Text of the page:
AT&T-DirecTV merger remolds telecom industry

05/18/2014 11:27 PM

06/03/2014 10:17 AM

AT&T formally agreed Sunday to buy DirecTV for about $48 billion, striking a merger that will further reshape how Americans pay for television and connect to the Internet.

It will join a growing list of telecommunications giants looking to consolidate their industry, creating bigger national giants as they adapt to the shifts in broadband and video access.

Already, Comcast has bid to solidify itself as one of the dominant high-speed Internet providers by seeking to buy Time Warner Cable for $45 billion. And Sprint, which is controlled by the Japanese telecom company SoftBank, has made no secret of its desire to merge with T-Mobile USA.

“The media chessboard is moving more this year than it has in the past decade,” said Richard Greenfield, an analyst with BTIG. “You’re seeing major shifts. Everyone is jockeying for position.”

By acquiring the country’s biggest satellite television operator, AT&T will help bolster its competitive position against Comcast.

Though pay television is considered a mature market whose subscriber growth has slowed dramatically in recent years, the business nonetheless generates billions of dollars.

Through the acquisition, AT&T will transform itself from a relatively small player in the sector to the second-biggest provider, coming in second only to Comcast.

AT&T has about 5.7 million TV customers through its U-verse service, while the satellite TV operator has about 20.3 million customers in the United States.

Under the agreement’s terms, AT&T will pay $95 a share in stock and cash, roughly 10 percent higher than DirecTV’s closing stock price Friday. Including the assumption of DirecTV’s debt, the deal is valued at about $67.1 billion.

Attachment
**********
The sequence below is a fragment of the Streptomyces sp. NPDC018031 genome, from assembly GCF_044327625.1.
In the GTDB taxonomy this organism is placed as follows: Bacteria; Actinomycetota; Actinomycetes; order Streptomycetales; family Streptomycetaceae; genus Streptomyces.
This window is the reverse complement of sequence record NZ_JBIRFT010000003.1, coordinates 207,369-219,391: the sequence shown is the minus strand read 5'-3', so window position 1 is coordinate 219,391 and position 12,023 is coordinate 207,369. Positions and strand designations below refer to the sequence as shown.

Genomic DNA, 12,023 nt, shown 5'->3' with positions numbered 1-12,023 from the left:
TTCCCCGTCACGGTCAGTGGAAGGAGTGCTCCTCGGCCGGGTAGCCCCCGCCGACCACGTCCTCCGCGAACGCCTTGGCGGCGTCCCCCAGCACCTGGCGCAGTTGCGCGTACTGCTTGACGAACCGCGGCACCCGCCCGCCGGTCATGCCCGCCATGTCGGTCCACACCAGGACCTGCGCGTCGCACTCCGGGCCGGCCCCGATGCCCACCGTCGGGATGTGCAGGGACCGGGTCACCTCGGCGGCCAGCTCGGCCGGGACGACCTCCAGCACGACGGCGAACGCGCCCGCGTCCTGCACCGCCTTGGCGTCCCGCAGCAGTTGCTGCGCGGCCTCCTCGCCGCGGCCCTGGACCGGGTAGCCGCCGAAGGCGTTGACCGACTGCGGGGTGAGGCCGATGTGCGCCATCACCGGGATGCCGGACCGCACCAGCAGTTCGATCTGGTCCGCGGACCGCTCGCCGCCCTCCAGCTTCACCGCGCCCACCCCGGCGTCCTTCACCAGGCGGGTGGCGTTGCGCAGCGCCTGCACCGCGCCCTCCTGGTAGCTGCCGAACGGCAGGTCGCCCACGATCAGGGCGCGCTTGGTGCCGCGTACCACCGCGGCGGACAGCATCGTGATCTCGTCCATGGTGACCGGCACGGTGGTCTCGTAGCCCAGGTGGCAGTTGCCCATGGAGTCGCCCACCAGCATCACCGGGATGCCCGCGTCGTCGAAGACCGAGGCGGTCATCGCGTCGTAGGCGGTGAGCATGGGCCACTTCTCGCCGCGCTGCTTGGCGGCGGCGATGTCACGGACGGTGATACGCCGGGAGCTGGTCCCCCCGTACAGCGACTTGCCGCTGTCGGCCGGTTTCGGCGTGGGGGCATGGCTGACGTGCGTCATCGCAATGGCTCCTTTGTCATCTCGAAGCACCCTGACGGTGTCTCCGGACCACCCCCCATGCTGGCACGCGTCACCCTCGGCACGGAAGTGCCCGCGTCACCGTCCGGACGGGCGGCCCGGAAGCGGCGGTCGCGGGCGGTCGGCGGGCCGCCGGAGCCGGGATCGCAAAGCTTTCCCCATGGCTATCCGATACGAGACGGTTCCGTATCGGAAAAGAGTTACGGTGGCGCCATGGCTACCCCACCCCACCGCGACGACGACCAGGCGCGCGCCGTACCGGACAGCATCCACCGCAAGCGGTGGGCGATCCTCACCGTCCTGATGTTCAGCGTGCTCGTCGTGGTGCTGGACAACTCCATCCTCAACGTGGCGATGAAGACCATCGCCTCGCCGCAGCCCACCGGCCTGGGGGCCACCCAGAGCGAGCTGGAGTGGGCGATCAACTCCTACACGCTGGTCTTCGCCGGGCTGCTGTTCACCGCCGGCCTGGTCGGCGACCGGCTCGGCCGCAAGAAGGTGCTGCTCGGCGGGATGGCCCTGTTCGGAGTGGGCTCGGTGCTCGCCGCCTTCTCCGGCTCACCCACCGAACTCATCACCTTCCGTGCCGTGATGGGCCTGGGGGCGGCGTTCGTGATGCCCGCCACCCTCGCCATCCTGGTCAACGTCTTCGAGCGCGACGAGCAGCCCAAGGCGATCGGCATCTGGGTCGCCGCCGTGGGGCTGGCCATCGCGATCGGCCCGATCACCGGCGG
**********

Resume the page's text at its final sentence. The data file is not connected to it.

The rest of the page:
The deal is the largest transaction that AT&T has announced since its aborted $39 billion offer for T-Mobile three years ago, a takeover fiercely opposed by antitrust regulators.

Because AT&T and Direc- TV don’t significantly compete in the television market, analysts say, regulators may be more willing to approve the deal this time around. Regulators are considered likely to look favorably upon a deal that creates a bulwark against a strengthened Comcast.

“They want wireless to compete with wires,” Greenfield said.

But it is unclear whether shareholders and analysts will show enthusiasm for the DirecTV takeover, questioning the strategic fit.

“Satellite is kind of a doomed technology,” said Jim Nail, an analyst with Forrester Research. “I don’t see it being a long-term proposition.”

Part of the attraction may be DirecTV’s ample cash flow. It generated about $8 billion in earnings last year.

Much of that will go toward growth, AT&T said, including bidding at least $9 billion for wireless network capacity that the government plans to auction.

By gaining satellite TV, AT&T may also be able to free up capacity on its existing broadband network.

AT&T intends to pay for the deal with cash on hand, debt and the sale of some assets. To help ease regulatory concerns in Latin America, the company plans to sell its roughly 8 percent stake in the telecommunications giant America Movil.

AT&T agreed to several commitments, including:

DirecTV would continue to be offered as a standalone service for three years after the deal’s closing.

AT&T would expand high-speed broadband access to 15 million more homes — beyond the 70 million that could now get AT&T service — within four years.

AT&T would offer standalone broadband service for at least three years after closing, so consumers could consume video from Netflix and other online services, with download speeds of at least 6 megabits per second where feasible.

Meanwhile, the continued consolidation may prompt Sprint and SoftBank to proceed with a bid for T-Mobile, a deal that has already faced vocal opposition from several officials at the Federal Communications Commission. In that view, a merger would shrink an already consolidated industry to just three major players.

But Sprint and SoftBank have argued that such a deal would create more competition in the fast-growing wireless space, creating a more formidable opponent to Verizon and AT&T.

The Associated Press and The Washington Post contributed to this report.

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